Frequent use of stadium brings forward re-turfing

A ‘‘hectic’’ year for Forsyth Barr Stadium has resulted in the re-turfing being brought forward by 12 months.

The process began on Sunday and yesterday members of the public could watch as a tractor took off the top layer of grass, leaving behind a few strands of real grass and some synthetic grass.

Forsyth Barr Stadium turf manager Michael Watson said the re-turfing had been scheduled for December 2020, but because of the volume of events held at the stadium, repair work was needed earlier.

‘‘It’s been a crazy couple of years for the stadium, which has meant we’ve had to bring forward what we’re doing here.’’

Overseeing the biennial re-turfing of the grass is Forsyth Barr Stadium turf manager Michael Watson, who examines the remaining natural grass and synthetic fibres left on the pitch after stripping. Photo: Craig Baxter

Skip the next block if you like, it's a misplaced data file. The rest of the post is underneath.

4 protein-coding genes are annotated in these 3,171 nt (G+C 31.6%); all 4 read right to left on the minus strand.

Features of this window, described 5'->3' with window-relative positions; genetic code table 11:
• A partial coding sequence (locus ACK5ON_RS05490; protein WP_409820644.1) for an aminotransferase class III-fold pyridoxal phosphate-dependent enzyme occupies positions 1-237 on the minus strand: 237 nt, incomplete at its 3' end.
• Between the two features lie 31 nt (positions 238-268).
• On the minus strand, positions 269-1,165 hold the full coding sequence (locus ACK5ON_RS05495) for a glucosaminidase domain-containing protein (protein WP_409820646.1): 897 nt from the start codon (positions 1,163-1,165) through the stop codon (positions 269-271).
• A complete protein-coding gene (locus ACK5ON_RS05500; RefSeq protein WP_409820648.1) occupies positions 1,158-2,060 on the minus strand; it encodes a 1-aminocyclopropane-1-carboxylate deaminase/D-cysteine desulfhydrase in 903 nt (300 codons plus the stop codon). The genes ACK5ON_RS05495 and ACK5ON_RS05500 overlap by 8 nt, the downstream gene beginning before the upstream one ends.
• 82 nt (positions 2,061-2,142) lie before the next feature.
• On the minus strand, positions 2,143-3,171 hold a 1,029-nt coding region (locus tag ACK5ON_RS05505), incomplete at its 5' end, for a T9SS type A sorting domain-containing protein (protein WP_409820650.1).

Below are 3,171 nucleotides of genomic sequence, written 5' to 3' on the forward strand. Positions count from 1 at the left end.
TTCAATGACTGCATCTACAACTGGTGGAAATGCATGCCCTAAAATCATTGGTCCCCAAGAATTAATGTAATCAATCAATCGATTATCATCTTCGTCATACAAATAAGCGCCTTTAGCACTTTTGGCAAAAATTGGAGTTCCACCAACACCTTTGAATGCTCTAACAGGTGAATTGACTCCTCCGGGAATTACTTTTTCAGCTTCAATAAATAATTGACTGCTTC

Overseeing the biennial re-turfing of the grass is Forsyth Barr Stadium turf manager Michael Watson, who examines the remaining natural grass and synthetic fibres left on the pitch after stripping. Photo: Craig Baxter
The last major pitch renovation was in December 2017, he said.

Dunedin Venues marketing manager Kim Barnes said this time of year was ideal for the work because there were no events scheduled until the Elton John concert in February.

Mr Watson said the the process involved about nine hours of work taking off the top 20mm of grass, sowing, and fertilising.

The stadium used a stabiliser system called Desso GrassMaster, in which natural turf is reinforced with millions of long artificial fibres that keep everything together, he said.

‘‘Everything on top is natural grass, but in the soil profile we’ve got vertical fibres.

‘‘This strips it back to square one so the grass has a chance to grow again. The more we cut it, the more it grows back thicker, so we cut it about every few days.’’

The grass should be at a healthy level of growth by February, he said.

Winners of a Facebook contest would help to sow the seeds tomorrow, with a tractor set to drop 450kg of seeds.

‘‘It’s a community stadium so we want to get the community involved wherever possible.’’

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